John Monfredo: The African Community Education Program Needs Mentors
Saturday, December 22, 2012
Several years ago two special people, Kaska Yawo and Olga Valdman, changed the fabric of the African Community in Worcester and made a difference for the children and their families. Yawo teamed up with Valdman in 2006 to establish the African Community Education (ACE) program, a non-profit organization with one goal in mind – helping the children in the African community now living in Worcester.
Yawo, a Liberian refugee, lived in a refugee camp growing up and his life was surrounded by civil war in West Africa until he came to the United States in 1998. He is currently a social worker at Catholic Charities in Worcester where he works as case manager for resettlement and immigration services and several years ago became a citizen of the United States. Valdman came from Russia as a teenager and, because of her love for learning, entered UMass Hospital as a medical student. She graduated from UMass Medical and is now finishing her residency in Lawrence, Massachusetts, but still makes time to be involved with the ACE program.
Olga connected with Kaska when she was involved in an internship at Catholic Charities as a student at UMass Medical School. Both dreamed about a program that would continue to grow, and as it moves into its sixth year, that dream has come true. As Kaska stated to me several years ago, “We strongly believe that an organization rooted in the community will have better sustainability and success.” He was right. Six years later, Kaska is still the Executive Director and Dr. Olga Valdman is still active in ACE as she serves on the Board of Directors.
Today the mission of ACE remains the same: to assist African youth in realizing their educational, cultural and social goals, while guiding them in becoming competent, responsible and productive citizens in the Worcester area as well as the greater society.
ACE’s experienced teachers and enthusiastic volunteers are dedicated to supporting the students’ needs as they move towards high school graduation and post-secondary success. ACE works closely with the Worcester Public Schools to ensure that the programs complement and enhance the education our students receive in school. Students are provided with opportunities to build strong relationships with their teachers, mentors, peers, and other members of the community.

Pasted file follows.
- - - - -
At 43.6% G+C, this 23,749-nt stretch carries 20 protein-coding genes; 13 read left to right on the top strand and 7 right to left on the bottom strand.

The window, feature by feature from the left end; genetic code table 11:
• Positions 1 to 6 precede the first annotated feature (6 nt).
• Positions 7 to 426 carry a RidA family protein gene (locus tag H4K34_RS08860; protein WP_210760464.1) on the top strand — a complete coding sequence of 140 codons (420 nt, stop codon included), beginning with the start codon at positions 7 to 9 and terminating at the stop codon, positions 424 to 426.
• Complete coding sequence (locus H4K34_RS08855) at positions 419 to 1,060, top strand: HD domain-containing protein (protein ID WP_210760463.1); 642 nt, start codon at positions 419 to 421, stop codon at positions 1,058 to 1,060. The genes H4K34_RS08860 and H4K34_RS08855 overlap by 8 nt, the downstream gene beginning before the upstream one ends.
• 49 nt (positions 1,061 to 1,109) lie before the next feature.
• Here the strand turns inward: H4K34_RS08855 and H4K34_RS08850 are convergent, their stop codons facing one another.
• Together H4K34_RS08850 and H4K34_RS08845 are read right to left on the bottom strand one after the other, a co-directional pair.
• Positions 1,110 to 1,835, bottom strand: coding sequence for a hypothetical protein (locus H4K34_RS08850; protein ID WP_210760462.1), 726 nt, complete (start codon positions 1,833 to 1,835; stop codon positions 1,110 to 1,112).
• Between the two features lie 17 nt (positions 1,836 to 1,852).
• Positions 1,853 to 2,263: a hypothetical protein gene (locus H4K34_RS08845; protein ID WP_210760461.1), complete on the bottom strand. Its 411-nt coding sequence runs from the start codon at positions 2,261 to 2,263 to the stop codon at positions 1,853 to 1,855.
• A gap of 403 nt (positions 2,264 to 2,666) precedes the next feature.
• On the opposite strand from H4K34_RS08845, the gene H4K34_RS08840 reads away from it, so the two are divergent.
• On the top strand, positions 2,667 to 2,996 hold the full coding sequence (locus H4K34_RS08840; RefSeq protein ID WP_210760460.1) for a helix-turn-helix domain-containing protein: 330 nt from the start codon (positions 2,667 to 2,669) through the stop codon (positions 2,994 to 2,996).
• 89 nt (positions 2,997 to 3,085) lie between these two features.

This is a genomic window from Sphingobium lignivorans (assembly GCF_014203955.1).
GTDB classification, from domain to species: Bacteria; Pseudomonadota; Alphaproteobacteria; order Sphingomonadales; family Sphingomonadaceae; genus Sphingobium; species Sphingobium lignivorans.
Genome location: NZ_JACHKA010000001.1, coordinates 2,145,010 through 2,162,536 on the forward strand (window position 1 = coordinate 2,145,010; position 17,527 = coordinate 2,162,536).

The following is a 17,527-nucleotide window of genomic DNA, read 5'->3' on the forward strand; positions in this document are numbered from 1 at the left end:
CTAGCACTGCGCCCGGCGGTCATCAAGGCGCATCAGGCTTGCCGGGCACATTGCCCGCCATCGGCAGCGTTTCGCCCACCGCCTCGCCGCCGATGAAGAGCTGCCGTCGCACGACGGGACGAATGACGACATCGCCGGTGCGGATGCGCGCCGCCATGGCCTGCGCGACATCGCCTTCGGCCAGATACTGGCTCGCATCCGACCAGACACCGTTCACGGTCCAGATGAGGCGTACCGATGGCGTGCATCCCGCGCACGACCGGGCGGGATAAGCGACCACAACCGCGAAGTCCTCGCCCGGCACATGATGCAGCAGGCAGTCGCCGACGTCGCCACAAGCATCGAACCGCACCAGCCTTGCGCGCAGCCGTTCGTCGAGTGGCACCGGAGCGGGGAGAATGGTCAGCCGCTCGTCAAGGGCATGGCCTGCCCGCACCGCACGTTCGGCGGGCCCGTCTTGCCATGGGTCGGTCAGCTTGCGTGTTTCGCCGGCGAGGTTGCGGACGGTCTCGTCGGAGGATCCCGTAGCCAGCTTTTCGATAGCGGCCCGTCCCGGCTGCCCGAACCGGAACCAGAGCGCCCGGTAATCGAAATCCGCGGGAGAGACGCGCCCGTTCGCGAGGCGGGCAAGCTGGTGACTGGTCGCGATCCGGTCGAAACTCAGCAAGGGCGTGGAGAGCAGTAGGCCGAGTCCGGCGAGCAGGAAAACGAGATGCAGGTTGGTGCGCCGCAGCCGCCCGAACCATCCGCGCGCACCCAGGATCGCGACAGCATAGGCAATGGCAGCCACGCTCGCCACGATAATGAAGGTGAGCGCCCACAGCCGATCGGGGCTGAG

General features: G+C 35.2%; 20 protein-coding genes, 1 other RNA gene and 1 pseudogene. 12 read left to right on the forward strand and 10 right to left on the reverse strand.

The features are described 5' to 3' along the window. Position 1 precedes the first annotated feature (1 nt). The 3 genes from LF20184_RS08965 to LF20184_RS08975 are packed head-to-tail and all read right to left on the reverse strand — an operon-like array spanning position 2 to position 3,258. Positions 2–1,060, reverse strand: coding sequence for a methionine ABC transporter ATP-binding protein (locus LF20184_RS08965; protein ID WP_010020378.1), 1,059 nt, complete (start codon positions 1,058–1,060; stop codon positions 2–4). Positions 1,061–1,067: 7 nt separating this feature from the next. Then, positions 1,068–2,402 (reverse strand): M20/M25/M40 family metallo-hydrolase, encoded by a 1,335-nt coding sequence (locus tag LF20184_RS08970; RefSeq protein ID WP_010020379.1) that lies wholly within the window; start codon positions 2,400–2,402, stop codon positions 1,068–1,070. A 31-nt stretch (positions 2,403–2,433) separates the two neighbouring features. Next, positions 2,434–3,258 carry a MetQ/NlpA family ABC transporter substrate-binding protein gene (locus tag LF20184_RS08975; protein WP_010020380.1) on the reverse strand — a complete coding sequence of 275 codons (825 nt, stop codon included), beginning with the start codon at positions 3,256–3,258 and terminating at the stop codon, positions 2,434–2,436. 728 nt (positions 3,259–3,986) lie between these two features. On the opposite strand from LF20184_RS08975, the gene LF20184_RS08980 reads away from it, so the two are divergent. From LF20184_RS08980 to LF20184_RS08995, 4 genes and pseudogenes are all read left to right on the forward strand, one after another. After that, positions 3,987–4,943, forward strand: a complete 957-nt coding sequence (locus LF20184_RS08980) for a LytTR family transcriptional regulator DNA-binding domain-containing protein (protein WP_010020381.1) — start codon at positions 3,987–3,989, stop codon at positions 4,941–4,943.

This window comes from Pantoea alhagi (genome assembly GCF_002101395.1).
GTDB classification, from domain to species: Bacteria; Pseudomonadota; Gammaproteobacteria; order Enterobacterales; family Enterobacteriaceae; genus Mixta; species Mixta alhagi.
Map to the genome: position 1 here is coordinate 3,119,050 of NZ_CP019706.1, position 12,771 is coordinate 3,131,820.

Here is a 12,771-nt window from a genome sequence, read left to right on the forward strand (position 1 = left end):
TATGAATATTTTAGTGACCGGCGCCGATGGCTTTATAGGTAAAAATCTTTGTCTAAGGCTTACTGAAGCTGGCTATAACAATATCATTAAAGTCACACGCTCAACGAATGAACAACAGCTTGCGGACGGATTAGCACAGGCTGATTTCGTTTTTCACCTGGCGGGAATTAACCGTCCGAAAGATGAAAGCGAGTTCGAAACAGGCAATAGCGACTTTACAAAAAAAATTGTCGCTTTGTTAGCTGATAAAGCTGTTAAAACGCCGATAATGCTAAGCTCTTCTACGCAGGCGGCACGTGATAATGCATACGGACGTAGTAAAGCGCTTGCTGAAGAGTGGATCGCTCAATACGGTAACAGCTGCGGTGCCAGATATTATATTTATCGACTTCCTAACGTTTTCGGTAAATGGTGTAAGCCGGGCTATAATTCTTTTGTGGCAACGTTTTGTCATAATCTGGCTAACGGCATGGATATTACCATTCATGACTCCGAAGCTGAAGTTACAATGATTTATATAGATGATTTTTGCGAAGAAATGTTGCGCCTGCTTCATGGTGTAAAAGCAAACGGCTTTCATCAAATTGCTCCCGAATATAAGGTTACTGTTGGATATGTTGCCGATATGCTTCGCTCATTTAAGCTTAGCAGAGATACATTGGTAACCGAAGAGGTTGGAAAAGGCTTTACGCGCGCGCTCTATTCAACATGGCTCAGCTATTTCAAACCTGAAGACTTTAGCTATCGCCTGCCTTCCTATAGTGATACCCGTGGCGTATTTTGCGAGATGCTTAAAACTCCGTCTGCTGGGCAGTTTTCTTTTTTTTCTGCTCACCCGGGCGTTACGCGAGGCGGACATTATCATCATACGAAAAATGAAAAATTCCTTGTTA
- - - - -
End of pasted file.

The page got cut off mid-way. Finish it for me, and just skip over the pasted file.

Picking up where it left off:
ACE has continued its mission of focusing on immigrants and refugees, especially those coming from countries in conflict. Many children who come from countries in conflict have very little formal education. Some are in their teens and cannot read or do basic math – these are the children ACE reaches out to make a difference in their lives. The program takes place during the week from Monday-Thursday 3-6pm with homework help available to the children. On Saturdays, the students come from 8:30am-2:30pm for a math and English class, lunch, an activity period and group mentoring, called Express Yourself. The children are tested and placed in one of six classes based on their proficiency, regardless of their age or grade level. The Saturday activities also in include theater, dance classes and sports activities. ACE is located at the Fanning Building at 24 Chatham Street.
ACE added a mentoring component two years ago, but at the time according to Lila Milukas, ACE’s Ambassador of Mentoring, “It was a lot for the program to take on and it was not running according to best practices.”
Milukus went on the say that this year ACE is able to bring back the mentoring component with a program called the ACE Mentoring for Empowerment and Exchange (MEE). The program is designed to help develop a strong mentoring program that will make a difference in the lives of the students.
Thus, ACE is looking for adults over 18 from the community to mentor some of the students for a minimum of a year. Other mentor criteria are as follows: support an ACE student through an ongoing one-on-one relationship, serve as a positive role model and friend, and spend l.5 hours on Saturday with one of the students in the program. As a mentor you will be matched with a mentee who has similar interest and cultural background, a mentee who is an African refugee or immigrant in grades 5-12, and you will be asked to support the mentee in exploring their interest, community and goals.
What does a mentor get out of this program? A great deal of satisfaction in helping out a student in need, and that is priceless. For more information about the program go to www.acechildren.org. The mentor program is scheduled to start in January.
Having volunteered and assisted in this program in the past, I am convinced that ACE is making a difference in the lives of so many children. Several years ago at a fund raiser for ACE, a student in the program acknowledged that since going to ACE she has made many friends and learned to be more caring and accepting of others. She also stated, “My early childhood was very difficult for we had to escape from war and then live in a refugee camp for nine years. Without an education everything was made harder for me...but now I hope to achieve my goal and become a doctor some day.”
The children at ACE have the same dreams as other children. They want to be teachers, doctors, engineers and work in a job that will give them a good life. It is organizations such as ACE that hope to make their dream come true. So if you have to time look into being a mentor. Call ACE at 508-799-3653 and volunteer.
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